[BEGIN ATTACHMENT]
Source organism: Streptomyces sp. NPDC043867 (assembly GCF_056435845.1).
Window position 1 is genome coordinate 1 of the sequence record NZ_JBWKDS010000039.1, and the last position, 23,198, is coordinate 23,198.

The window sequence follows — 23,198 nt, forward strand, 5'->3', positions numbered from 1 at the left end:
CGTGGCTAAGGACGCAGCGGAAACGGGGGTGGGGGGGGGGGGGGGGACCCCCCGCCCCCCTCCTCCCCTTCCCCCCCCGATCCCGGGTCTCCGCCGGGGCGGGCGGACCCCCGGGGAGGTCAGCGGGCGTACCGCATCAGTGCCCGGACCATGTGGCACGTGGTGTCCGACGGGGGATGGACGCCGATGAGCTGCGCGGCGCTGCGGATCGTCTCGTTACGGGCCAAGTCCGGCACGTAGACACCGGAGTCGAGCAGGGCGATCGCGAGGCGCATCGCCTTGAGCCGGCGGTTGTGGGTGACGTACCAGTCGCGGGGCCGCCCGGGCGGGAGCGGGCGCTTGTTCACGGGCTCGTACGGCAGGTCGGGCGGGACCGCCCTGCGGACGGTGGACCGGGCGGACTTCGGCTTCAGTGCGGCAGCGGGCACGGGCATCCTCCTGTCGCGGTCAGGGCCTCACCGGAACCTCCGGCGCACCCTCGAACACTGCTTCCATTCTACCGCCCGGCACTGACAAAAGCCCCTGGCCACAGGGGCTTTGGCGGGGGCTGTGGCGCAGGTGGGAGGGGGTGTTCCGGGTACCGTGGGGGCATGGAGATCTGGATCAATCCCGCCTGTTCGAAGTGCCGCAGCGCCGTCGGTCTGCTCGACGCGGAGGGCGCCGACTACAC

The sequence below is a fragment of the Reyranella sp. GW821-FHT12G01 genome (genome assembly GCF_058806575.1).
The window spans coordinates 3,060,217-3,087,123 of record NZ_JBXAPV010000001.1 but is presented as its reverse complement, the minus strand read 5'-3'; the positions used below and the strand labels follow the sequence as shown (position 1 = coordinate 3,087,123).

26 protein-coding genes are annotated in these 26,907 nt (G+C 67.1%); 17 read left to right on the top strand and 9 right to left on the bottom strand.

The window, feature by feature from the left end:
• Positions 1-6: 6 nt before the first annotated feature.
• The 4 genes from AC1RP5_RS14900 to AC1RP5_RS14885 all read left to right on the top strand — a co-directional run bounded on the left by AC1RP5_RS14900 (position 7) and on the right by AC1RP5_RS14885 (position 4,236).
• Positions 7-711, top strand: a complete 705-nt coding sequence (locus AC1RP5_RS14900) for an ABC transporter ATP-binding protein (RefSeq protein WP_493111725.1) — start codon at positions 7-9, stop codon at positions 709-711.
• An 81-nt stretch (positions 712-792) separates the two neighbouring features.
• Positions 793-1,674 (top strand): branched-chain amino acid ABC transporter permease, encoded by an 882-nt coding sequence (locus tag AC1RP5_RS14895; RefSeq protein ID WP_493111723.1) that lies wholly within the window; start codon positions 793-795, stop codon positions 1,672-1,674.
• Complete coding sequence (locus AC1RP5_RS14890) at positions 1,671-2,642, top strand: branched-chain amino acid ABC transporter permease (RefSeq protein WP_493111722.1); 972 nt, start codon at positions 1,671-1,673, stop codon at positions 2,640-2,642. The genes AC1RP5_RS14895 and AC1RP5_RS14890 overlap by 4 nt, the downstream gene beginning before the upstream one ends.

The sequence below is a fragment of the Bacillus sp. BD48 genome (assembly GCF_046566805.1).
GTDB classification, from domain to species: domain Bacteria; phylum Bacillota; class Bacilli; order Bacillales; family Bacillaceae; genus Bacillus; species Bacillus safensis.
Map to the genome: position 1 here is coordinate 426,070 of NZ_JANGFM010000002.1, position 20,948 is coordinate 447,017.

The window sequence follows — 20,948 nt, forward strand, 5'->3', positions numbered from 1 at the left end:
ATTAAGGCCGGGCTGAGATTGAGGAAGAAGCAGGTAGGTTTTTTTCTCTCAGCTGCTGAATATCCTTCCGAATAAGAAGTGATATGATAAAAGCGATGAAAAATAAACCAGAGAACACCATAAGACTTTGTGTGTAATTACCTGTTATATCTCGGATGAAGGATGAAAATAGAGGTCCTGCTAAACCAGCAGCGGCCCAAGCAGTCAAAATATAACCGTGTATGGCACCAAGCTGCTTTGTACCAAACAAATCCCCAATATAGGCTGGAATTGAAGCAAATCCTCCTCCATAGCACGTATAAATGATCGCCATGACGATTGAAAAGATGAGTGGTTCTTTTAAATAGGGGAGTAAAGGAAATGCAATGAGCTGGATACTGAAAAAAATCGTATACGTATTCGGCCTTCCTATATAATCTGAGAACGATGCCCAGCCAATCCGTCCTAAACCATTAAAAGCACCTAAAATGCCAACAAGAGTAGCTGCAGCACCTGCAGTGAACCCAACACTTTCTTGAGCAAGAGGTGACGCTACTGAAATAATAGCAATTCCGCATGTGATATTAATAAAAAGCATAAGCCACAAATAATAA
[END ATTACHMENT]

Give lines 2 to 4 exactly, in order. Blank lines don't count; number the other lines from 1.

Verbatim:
Window position 1 is genome coordinate 1 of the sequence record NZ_JBWKDS010000039.1, and the last position, 23,198, is coordinate 23,198.

The window sequence follows — 23,198 nt, forward strand, 5'->3', positions numbered from 1 at the left end:
CGTGGCTAAGGACGCAGCGGAAACGGGGGTGGGGGGGGGGGGGGGGACCCCCCGCCCCCCTCCTCCCCTTCCCCCCCCGATCCCGGGTCTCCGCCGGGGCGGGCGGACCCCCGGGGAGGTCAGCGGGCGTACCGCATCAGTGCCCGGACCATGTGGCACGTGGTGTCCGACGGGGGATGGACGCCGATGAGCTGCGCGGCGCTGCGGATCGTCTCGTTACGGGCCAAGTCCGGCACGTAGACACCGGAGTCGAGCAGGGCGATCGCGAGGCGCATCGCCTTGAGCCGGCGGTTGTGGGTGACGTACCAGTCGCGGGGCCGCCCGGGCGGGAGCGGGCGCTTGTTCACGGGCTCGTACGGCAGGTCGGGCGGGACCGCCCTGCGGACGGTGGACCGGGCGGACTTCGGCTTCAGTGCGGCAGCGGGCACGGGCATCCTCCTGTCGCGGTCAGGGCCTCACCGGAACCTCCGGCGCACCCTCGAACACTGCTTCCATTCTACCGCCCGGCACTGACAAAAGCCCCTGGCCACAGGGGCTTTGGCGGGGGCTGTGGCGCAGGTGGGAGGGGGTGTTCCGGGTACCGTGGGGGCATGGAGATCTGGATCAATCCCGCCTGTTCGAAGTGCCGCAGCGCCGTCGGTCTGCTCGACGCGGAGGGCGCCGACTACAC